As for ego, well…I exposed mine at the beginning of this story. And through this loss of wheels, whatever unrealistic, ungrounded self-image I was unhelpfully entertaining at that time was tempered, to say the least, on this disastrous day.

In fact, to be honest I don’t think that I was yet fully, deeply committed to the idea of doing an MA TESOL and truly committing to a teaching career. But this experience, in hindsight, provide a fulcrum by which I pivoted in that direction with real conviction.

As I recovered from that first day and finished out the two months of the session in that classroom I learned more about teaching and learning than I had in the 7 years prior, and that summer I was fully enrolled in an MA TESOL with evening classes while teaching at two great ESOL programs and mentoring volunteer.

A few years later I started in my current role as a tutor on an initial teacher training certificate course, and in the course of any given week observe a whole bunch of lessons that aren’t sculpted beauties. And it’s easy to recognize THAT SINKING FEELING in others. Really staying in touch with critical incidents like this helps guide me in meeting developing teachers more authentically in a place where empathy and spark growth. Knowing it’s the worst lessons that can teach us the most.


July of 2011 is pretty much the exact midpoint between when I started teaching and today. I’m glad I took that call, I’m glad I failed to impress that class so thoroughly and I’m glad some of them abandoned my sorry butt that morning.

I didn’t know what I was doing. But I didn’t yet know that I didn’t know what I was doing. I was unconsciously incompetent!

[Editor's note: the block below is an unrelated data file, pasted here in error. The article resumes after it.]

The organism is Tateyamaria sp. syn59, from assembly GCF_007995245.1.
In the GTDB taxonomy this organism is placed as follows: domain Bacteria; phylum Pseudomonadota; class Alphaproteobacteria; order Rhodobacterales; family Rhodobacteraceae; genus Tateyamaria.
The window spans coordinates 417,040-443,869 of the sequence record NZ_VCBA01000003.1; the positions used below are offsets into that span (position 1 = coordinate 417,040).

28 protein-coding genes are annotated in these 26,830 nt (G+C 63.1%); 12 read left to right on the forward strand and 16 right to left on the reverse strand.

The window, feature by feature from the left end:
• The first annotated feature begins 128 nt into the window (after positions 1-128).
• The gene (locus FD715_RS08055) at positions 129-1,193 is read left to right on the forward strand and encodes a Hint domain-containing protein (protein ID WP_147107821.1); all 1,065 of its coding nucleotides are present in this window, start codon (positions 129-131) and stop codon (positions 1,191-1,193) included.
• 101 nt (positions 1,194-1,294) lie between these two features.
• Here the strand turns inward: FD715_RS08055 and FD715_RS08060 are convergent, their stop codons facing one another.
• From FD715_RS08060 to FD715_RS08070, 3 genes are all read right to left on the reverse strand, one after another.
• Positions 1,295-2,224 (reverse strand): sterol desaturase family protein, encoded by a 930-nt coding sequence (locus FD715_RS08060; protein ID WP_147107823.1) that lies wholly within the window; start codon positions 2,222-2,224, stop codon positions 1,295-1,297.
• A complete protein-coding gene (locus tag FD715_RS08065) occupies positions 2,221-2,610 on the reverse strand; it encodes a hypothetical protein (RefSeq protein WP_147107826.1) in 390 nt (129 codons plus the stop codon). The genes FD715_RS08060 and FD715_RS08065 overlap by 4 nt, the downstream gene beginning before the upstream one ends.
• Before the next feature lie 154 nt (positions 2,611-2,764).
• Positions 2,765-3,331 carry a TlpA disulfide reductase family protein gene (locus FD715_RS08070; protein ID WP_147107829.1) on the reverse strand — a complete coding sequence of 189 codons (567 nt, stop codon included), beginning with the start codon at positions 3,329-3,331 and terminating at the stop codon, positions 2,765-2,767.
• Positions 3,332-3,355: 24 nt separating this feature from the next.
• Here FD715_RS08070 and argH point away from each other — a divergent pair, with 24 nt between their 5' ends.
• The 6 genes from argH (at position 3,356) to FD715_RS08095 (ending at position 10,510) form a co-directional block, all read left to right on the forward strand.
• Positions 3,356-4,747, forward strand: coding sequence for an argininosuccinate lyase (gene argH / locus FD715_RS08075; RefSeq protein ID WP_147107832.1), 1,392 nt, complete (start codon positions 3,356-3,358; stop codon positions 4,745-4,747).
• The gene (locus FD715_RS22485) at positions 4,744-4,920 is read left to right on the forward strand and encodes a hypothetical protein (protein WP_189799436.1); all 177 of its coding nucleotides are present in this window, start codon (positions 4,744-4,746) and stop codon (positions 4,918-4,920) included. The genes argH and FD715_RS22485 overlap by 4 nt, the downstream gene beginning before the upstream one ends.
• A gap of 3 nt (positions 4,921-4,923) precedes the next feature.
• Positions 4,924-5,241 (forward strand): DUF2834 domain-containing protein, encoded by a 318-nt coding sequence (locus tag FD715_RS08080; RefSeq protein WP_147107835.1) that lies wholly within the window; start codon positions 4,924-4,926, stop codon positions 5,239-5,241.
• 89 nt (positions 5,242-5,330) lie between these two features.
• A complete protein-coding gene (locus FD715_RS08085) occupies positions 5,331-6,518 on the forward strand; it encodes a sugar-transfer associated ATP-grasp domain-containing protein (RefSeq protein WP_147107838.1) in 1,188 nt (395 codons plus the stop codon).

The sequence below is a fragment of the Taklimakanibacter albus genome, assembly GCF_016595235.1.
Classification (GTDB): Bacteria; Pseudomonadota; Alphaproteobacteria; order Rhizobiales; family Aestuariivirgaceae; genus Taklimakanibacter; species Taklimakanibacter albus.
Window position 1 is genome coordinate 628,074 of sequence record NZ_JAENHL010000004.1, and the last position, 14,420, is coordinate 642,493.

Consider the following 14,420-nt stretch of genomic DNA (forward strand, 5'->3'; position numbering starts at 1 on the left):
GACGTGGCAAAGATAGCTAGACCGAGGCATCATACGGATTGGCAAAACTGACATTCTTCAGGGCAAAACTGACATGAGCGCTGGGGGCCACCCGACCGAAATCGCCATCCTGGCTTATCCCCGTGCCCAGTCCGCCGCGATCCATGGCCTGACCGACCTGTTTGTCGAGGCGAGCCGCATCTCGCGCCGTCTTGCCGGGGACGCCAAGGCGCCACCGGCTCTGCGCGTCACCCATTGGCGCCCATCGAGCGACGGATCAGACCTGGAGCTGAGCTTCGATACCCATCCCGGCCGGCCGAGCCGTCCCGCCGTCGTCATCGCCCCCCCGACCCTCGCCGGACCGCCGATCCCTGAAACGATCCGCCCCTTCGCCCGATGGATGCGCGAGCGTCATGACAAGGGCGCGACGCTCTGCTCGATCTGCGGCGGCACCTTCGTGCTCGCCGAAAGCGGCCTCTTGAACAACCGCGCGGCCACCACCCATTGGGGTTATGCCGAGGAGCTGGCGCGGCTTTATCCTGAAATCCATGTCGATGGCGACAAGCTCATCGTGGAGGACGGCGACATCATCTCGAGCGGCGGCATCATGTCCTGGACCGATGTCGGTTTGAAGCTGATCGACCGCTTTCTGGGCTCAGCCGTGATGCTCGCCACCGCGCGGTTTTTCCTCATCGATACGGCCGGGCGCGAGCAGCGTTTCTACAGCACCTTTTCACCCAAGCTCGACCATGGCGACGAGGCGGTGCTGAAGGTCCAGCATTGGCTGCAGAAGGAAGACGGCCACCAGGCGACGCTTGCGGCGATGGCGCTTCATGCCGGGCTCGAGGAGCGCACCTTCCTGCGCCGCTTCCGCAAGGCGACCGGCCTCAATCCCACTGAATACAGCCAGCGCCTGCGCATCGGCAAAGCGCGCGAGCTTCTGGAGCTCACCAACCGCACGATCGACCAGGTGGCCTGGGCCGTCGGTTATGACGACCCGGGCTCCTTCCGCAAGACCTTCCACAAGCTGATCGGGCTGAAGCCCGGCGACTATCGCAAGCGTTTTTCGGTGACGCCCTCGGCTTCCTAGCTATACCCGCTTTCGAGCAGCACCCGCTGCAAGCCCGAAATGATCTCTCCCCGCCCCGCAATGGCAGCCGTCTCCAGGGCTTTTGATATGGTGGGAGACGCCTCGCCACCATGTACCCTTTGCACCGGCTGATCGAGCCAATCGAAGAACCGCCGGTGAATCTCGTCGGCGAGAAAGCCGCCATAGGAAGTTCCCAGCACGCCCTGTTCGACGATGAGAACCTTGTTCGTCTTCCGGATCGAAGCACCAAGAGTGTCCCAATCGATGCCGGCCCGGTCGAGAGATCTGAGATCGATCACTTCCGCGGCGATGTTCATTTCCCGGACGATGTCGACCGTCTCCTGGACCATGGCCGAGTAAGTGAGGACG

The invaluable payload of the “best” of these negative experience is conscious incompetence. And that’s the launching pad for learning, for growth and skill development.

Just look, I’ve been all smiles since that dark day!


When I get notes like this, I credit whatever ‘good teacher’ juju I have to all the critical incidents – especially the horrible ones.

Sure, the training, my profs, tutors, mentor. Authors, PLN. But mostly the crucible of the classroom and all the wires that need tripping, all the mistakes that need making.

How this can help others.. – SLIDE 16/19

The complexities of education in the larger sense, and a classroom with a learner group and a teacher…is not unlike a Rube Goldberg machine. And theory does not prepare you for it. So keep things in perspective and TAKE IT EASY ON YOURSELF, for goodness sake. A bit like Boston traffic: expect delays.


At a certain point, I think we may just tire of self-judgement. This is how I approach every classroom now. This is how I approach every training experience, every observation, every session at a conference. And webinar, online meetings and sharings and conversation. This is beautiful.


One final very sappy slide here. “Sharing is caring”, we need to care about ourselves and each other at least as much as we care about our students.

Question Prompts for Discussion Slide 19/19!!!